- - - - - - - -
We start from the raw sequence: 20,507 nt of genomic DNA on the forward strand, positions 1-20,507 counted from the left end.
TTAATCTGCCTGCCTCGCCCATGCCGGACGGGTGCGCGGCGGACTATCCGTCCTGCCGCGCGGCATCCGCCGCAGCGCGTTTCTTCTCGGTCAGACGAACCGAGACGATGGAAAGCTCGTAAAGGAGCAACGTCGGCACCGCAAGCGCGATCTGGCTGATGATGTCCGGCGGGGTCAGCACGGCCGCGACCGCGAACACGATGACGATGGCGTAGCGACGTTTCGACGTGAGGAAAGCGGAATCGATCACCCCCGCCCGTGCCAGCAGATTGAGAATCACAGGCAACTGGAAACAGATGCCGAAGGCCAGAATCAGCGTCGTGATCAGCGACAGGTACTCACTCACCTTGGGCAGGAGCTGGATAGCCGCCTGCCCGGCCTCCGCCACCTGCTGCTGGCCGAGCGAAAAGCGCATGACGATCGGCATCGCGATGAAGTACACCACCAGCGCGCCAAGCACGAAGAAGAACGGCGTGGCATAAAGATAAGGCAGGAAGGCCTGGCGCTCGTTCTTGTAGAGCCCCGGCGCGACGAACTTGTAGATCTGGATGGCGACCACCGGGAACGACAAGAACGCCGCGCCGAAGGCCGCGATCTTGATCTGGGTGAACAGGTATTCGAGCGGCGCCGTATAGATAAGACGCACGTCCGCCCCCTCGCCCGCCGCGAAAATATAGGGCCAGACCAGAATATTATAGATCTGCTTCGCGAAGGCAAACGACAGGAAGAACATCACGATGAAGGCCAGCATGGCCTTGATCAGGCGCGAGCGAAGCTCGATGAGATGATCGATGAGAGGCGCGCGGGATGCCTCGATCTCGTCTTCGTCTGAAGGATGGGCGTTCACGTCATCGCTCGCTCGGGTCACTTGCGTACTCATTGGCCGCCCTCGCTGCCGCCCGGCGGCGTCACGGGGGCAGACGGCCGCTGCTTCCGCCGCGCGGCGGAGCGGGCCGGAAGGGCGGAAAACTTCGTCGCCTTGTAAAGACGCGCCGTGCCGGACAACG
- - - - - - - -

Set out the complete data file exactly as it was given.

We start from the raw sequence: 20,507 nt of genomic DNA on the forward strand, positions 1-20,507 counted from the left end.
TTAATCTGCCTGCCTCGCCCATGCCGGACGGGTGCGCGGCGGACTATCCGTCCTGCCGCGCGGCATCCGCCGCAGCGCGTTTCTTCTCGGTCAGACGAACCGAGACGATGGAAAGCTCGTAAAGGAGCAACGTCGGCACCGCAAGCGCGATCTGGCTGATGATGTCCGGCGGGGTCAGCACGGCCGCGACCGCGAACACGATGACGATGGCGTAGCGACGTTTCGACGTGAGGAAAGCGGAATCGATCACCCCCGCCCGTGCCAGCAGATTGAGAATCACAGGCAACTGGAAACAGATGCCGAAGGCCAGAATCAGCGTCGTGATCAGCGACAGGTACTCACTCACCTTGGGCAGGAGCTGGATAGCCGCCTGCCCGGCCTCCGCCACCTGCTGCTGGCCGAGCGAAAAGCGCATGACGATCGGCATCGCGATGAAGTACACCACCAGCGCGCCAAGCACGAAGAAGAACGGCGTGGCATAAAGATAAGGCAGGAAGGCCTGGCGCTCGTTCTTGTAGAGCCCCGGCGCGACGAACTTGTAGATCTGGATGGCGACCACCGGGAACGACAAGAACGCCGCGCCGAAGGCCGCGATCTTGATCTGGGTGAACAGGTATTCGAGCGGCGCCGTATAGATAAGACGCACGTCCGCCCCCTCGCCCGCCGCGAAAATATAGGGCCAGACCAGAATATTATAGATCTGCTTCGCGAAGGCAAACGACAGGAAGAACATCACGATGAAGGCCAGCATGGCCTTGATCAGGCGCGAGCGAAGCTCGATGAGATGATCGATGAGAGGCGCGCGGGATGCCTCGATCTCGTCTTCGTCTGAAGGATGGGCGTTCACGTCATCGCTCGCTCGGGTCACTTGCGTACTCATTGGCCGCCCTCGCTGCCGCCCGGCGGCGTCACGGGGGCAGACGGCCGCTGCTTCCGCCGCGCGGCGGAGCGGGCCGGAAGGGCGGAAAACTTCGTCGCCTTGTAAAGACGCGCCGTGCCGGACAACG